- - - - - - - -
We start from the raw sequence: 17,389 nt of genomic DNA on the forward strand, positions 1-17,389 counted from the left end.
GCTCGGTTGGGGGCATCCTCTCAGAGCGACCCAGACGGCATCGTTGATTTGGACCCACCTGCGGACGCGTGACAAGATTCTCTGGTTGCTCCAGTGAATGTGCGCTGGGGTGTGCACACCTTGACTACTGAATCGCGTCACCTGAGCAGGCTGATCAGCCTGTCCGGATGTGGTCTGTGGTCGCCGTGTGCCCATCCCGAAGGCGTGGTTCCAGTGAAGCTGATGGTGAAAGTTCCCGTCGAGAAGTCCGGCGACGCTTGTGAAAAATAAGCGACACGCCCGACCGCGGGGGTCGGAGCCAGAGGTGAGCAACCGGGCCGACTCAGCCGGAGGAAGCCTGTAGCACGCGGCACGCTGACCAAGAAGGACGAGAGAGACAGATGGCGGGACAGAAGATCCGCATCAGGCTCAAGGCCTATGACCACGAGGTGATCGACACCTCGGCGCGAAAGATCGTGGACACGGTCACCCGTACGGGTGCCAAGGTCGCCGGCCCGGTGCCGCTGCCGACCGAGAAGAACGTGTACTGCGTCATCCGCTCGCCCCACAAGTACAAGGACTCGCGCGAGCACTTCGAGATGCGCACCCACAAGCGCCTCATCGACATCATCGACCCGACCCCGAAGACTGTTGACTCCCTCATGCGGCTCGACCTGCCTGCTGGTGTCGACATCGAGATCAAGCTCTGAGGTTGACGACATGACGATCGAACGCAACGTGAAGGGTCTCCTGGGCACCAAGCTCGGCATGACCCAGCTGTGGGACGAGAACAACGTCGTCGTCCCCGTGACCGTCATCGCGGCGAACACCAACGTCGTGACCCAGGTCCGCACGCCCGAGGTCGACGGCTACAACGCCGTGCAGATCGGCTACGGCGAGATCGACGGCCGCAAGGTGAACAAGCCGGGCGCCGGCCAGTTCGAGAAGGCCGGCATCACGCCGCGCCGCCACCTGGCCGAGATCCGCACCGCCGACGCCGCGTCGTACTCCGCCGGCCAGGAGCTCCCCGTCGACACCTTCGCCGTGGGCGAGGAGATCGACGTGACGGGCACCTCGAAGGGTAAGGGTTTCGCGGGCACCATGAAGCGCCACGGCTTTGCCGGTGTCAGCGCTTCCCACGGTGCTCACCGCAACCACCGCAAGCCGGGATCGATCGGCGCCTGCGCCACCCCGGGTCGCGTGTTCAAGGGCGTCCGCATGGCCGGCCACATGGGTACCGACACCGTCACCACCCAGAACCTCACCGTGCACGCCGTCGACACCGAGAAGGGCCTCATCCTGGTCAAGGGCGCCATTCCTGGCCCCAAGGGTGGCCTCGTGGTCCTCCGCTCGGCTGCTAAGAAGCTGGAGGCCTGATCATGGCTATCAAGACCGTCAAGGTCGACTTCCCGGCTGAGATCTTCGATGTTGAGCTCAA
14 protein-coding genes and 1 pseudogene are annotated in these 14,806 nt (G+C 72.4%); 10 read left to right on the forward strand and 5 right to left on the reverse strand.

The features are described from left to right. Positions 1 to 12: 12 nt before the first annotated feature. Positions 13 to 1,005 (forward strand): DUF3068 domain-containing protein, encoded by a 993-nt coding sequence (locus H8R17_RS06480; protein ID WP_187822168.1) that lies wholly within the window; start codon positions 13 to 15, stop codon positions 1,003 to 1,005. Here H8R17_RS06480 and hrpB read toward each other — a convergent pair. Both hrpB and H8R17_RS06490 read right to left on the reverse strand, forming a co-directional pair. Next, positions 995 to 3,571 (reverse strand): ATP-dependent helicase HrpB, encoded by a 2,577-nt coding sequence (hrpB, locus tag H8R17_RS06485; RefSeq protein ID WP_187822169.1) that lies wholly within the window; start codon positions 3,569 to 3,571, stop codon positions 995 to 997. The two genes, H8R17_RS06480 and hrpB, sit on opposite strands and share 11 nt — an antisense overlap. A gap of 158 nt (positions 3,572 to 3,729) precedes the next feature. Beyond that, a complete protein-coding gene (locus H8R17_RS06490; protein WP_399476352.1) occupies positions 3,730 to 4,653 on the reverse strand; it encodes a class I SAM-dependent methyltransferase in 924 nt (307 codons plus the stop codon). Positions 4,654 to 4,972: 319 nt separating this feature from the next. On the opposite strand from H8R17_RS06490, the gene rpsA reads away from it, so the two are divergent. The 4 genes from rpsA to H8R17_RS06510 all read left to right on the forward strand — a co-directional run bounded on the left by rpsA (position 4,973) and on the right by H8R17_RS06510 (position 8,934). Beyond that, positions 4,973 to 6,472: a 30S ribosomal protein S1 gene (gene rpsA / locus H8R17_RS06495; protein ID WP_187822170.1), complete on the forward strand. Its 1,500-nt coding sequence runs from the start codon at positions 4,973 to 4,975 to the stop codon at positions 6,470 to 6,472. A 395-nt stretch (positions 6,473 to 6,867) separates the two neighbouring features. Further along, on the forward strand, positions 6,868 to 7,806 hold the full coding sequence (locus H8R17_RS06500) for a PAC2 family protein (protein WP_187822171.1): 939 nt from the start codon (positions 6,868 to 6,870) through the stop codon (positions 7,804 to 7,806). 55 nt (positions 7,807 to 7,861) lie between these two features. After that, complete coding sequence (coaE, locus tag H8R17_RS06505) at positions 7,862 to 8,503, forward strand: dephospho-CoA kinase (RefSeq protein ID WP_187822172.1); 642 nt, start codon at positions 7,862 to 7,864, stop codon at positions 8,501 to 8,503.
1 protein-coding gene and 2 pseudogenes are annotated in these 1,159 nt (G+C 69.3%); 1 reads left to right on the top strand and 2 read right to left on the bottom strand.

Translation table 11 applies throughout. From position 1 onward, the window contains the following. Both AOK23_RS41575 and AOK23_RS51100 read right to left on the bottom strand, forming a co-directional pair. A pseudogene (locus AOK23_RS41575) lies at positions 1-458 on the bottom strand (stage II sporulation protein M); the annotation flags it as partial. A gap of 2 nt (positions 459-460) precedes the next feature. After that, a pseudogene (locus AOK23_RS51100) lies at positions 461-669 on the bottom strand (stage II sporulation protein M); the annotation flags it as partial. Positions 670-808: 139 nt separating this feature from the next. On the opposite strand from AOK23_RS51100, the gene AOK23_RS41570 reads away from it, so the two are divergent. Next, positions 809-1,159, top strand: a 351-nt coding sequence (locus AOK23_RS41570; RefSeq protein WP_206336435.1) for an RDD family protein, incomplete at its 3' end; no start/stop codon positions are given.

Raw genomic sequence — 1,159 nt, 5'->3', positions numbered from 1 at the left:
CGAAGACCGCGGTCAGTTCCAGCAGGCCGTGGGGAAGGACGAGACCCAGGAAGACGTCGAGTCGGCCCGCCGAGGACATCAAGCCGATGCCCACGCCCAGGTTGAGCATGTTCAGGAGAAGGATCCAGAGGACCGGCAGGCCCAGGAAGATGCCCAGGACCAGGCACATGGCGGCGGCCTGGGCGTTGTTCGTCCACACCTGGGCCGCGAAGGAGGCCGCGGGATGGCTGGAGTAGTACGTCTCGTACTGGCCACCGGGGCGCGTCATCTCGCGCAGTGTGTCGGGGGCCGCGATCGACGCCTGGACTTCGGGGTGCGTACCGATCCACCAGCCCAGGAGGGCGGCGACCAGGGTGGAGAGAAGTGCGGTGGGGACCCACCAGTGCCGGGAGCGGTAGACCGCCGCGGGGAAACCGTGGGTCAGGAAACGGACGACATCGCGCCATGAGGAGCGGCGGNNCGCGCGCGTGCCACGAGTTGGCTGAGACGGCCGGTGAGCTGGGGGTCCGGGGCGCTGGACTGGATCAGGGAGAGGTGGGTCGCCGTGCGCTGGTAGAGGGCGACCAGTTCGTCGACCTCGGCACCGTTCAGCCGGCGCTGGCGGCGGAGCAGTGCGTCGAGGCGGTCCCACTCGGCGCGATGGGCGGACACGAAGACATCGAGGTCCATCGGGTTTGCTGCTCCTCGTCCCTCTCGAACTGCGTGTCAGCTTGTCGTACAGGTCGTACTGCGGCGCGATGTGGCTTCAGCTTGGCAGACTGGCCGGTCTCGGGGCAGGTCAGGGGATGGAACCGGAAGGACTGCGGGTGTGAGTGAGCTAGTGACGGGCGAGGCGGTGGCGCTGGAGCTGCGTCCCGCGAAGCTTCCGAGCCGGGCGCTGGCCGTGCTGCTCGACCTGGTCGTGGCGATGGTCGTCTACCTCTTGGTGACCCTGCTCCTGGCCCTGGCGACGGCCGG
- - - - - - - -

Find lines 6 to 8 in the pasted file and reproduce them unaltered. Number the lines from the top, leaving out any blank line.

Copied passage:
Translation table 11 applies throughout. From position 1 onward, the window contains the following. Both AOK23_RS41575 and AOK23_RS51100 read right to left on the bottom strand, forming a co-directional pair. A pseudogene (locus AOK23_RS41575) lies at positions 1-458 on the bottom strand (stage II sporulation protein M); the annotation flags it as partial. A gap of 2 nt (positions 459-460) precedes the next feature. After that, a pseudogene (locus AOK23_RS51100) lies at positions 461-669 on the bottom strand (stage II sporulation protein M); the annotation flags it as partial. Positions 670-808: 139 nt separating this feature from the next. On the opposite strand from AOK23_RS51100, the gene AOK23_RS41570 reads away from it, so the two are divergent. Next, positions 809-1,159, top strand: a 351-nt coding sequence (locus AOK23_RS41570; RefSeq protein WP_206336435.1) for an RDD family protein, incomplete at its 3' end; no start/stop codon positions are given.

Raw genomic sequence — 1,159 nt, 5'->3', positions numbered from 1 at the left:
CGAAGACCGCGGTCAGTTCCAGCAGGCCGTGGGGAAGGACGAGACCCAGGAAGACGTCGAGTCGGCCCGCCGAGGACATCAAGCCGATGCCCACGCCCAGGTTGAGCATGTTCAGGAGAAGGATCCAGAGGACCGGCAGGCCCAGGAAGATGCCCAGGACCAGGCACATGGCGGCGGCCTGGGCGTTGTTCGTCCACACCTGGGCCGCGAAGGAGGCCGCGGGATGGCTGGAGTAGTACGTCTCGTACTGGCCACCGGGGCGCGTCATCTCGCGCAGTGTGTCGGGGGCCGCGATCGACGCCTGGACTTCGGGGTGCGTACCGATCCACCAGCCCAGGAGGGCGGCGACCAGGGTGGAGAGAAGTGCGGTGGGGACCCACCAGTGCCGGGAGCGGTAGACCGCCGCGGGGAAACCGTGGGTCAGGAAACGGACGACATCGCGCCATGAGGAGCGGCGGNNCGCGCGCGTGCCACGAGTTGGCTGAGACGGCCGGTGAGCTGGGGGTCCGGGGCGCTGGACTGGATCAGGGAGAGGTGGGTCGCCGTGCGCTGGTAGAGGGCGACCAGTTCGTCGACCTCGGCACCGTTCAGCCGGCGCTGGCGGCGGAGCAGTGCGTCGAGGCGGTCCCACTCGGCGCGATGGGCGGACACGAAGACATCGAGGTCCATCGGGTTTGCTGCTCCTCGTCCCTCTCGAACTGCGTGTCAGCTTGTCGTACAGGTCGTACTGCGGCGCGATGTGGCTTCAGCTTGGCAGACTGGCCGGTCTCGGGGCAGGTCAGGGGATGGAACCGGAAGGACTGCGGGTGTGAGTGAGCTAGTGACGGGCGAGGCGGTGGCGCTGGAGCTGCGTCCCGCGAAGCTTCCGAGCCGGGCGCTGGCCGTGCTGCTCGACCTGGTCGTGGCGATGGTCGTCTACCTCTTGGTGACCCTGCTCCTGGCCCTGGCGACGGCCGG